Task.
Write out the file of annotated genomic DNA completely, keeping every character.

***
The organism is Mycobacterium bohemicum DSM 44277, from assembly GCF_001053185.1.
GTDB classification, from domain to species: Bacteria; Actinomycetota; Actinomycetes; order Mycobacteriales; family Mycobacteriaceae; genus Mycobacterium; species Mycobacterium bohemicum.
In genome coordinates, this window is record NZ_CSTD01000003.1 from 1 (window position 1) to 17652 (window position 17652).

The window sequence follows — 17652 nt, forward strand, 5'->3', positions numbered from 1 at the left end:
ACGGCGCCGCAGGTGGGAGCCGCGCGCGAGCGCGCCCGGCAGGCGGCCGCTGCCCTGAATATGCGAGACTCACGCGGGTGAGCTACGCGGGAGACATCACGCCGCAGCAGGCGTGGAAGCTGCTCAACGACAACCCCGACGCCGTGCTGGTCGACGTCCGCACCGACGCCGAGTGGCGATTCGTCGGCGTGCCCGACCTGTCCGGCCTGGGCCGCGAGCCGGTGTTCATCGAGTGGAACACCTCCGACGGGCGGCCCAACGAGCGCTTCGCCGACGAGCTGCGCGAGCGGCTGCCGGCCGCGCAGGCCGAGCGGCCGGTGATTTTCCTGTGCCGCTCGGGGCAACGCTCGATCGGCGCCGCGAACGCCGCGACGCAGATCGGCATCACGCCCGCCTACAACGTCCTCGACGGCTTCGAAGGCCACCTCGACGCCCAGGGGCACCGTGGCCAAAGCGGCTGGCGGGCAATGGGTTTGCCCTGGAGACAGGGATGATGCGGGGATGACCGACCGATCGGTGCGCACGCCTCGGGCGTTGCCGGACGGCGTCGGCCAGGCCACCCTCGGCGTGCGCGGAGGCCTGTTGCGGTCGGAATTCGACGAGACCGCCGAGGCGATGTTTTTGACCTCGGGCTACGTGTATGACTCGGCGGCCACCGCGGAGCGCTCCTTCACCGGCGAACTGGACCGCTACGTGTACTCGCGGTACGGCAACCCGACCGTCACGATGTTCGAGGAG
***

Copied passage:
The organism is Mycobacterium bohemicum DSM 44277, from assembly GCF_001053185.1.
GTDB classification, from domain to species: Bacteria; Actinomycetota; Actinomycetes; order Mycobacteriales; family Mycobacteriaceae; genus Mycobacterium; species Mycobacterium bohemicum.
In genome coordinates, this window is record NZ_CSTD01000003.1 from 1 (window position 1) to 17652 (window position 17652).

The window sequence follows — 17652 nt, forward strand, 5'->3', positions numbered from 1 at the left end:
ACGGCGCCGCAGGTGGGAGCCGCGCGCGAGCGCGCCCGGCAGGCGGCCGCTGCCCTGAATATGCGAGACTCACGCGGGTGAGCTACGCGGGAGACATCACGCCGCAGCAGGCGTGGAAGCTGCTCAACGACAACCCCGACGCCGTGCTGGTCGACGTCCGCACCGACGCCGAGTGGCGATTCGTCGGCGTGCCCGACCTGTCCGGCCTGGGCCGCGAGCCGGTGTTCATCGAGTGGAACACCTCCGACGGGCGGCCCAACGAGCGCTTCGCCGACGAGCTGCGCGAGCGGCTGCCGGCCGCGCAGGCCGAGCGGCCGGTGATTTTCCTGTGCCGCTCGGGGCAACGCTCGATCGGCGCCGCGAACGCCGCGACGCAGATCGGCATCACGCCCGCCTACAACGTCCTCGACGGCTTCGAAGGCCACCTCGACGCCCAGGGGCACCGTGGCCAAAGCGGCTGGCGGGCAATGGGTTTGCCCTGGAGACAGGGATGATGCGGGGATGACCGACCGATCGGTGCGCACGCCTCGGGCGTTGCCGGACGGCGTCGGCCAGGCCACCCTCGGCGTGCGCGGAGGCCTGTTGCGGTCGGAATTCGACGAGACCGCCGAGGCGATGTTTTTGACCTCGGGCTACGTGTATGACTCGGCGGCCACCGCGGAGCGCTCCTTCACCGGCGAACTGGACCGCTACGTGTACTCGCGGTACGGCAACCCGACCGTCACGATGTTCGAGGAG